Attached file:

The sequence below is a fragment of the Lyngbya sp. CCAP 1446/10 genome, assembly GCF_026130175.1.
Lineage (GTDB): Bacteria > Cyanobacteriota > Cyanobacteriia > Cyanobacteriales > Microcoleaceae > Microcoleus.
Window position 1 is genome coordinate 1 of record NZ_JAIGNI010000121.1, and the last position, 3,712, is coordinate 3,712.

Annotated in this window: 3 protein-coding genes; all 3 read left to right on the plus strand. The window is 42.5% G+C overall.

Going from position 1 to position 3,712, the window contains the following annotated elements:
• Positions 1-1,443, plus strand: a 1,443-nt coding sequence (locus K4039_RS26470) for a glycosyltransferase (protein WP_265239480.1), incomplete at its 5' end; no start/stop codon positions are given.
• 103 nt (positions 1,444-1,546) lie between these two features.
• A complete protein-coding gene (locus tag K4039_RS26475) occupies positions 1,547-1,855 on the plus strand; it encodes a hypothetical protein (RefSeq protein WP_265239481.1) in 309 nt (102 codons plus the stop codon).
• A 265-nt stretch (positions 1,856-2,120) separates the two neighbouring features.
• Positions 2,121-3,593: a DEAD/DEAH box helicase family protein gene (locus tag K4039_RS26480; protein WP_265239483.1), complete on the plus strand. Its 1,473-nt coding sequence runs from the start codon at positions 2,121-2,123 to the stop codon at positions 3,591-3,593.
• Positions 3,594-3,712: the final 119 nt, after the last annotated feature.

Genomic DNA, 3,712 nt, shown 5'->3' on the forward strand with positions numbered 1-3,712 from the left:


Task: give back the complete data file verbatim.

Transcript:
The sequence below is a fragment of the Lyngbya sp. CCAP 1446/10 genome, assembly GCF_026130175.1.
Lineage (GTDB): Bacteria > Cyanobacteriota > Cyanobacteriia > Cyanobacteriales > Microcoleaceae > Microcoleus.
Window position 1 is genome coordinate 1 of record NZ_JAIGNI010000121.1, and the last position, 3,712, is coordinate 3,712.

Annotated in this window: 3 protein-coding genes; all 3 read left to right on the plus strand. The window is 42.5% G+C overall.

Going from position 1 to position 3,712, the window contains the following annotated elements:
• Positions 1-1,443, plus strand: a 1,443-nt coding sequence (locus K4039_RS26470) for a glycosyltransferase (protein WP_265239480.1), incomplete at its 5' end; no start/stop codon positions are given.
• 103 nt (positions 1,444-1,546) lie between these two features.
• A complete protein-coding gene (locus tag K4039_RS26475) occupies positions 1,547-1,855 on the plus strand; it encodes a hypothetical protein (RefSeq protein WP_265239481.1) in 309 nt (102 codons plus the stop codon).
• A 265-nt stretch (positions 1,856-2,120) separates the two neighbouring features.
• Positions 2,121-3,593: a DEAD/DEAH box helicase family protein gene (locus tag K4039_RS26480; protein WP_265239483.1), complete on the plus strand. Its 1,473-nt coding sequence runs from the start codon at positions 2,121-2,123 to the stop codon at positions 3,591-3,593.
• Positions 3,594-3,712: the final 119 nt, after the last annotated feature.

Genomic DNA, 3,712 nt, shown 5'->3' on the forward strand with positions numbered 1-3,712 from the left: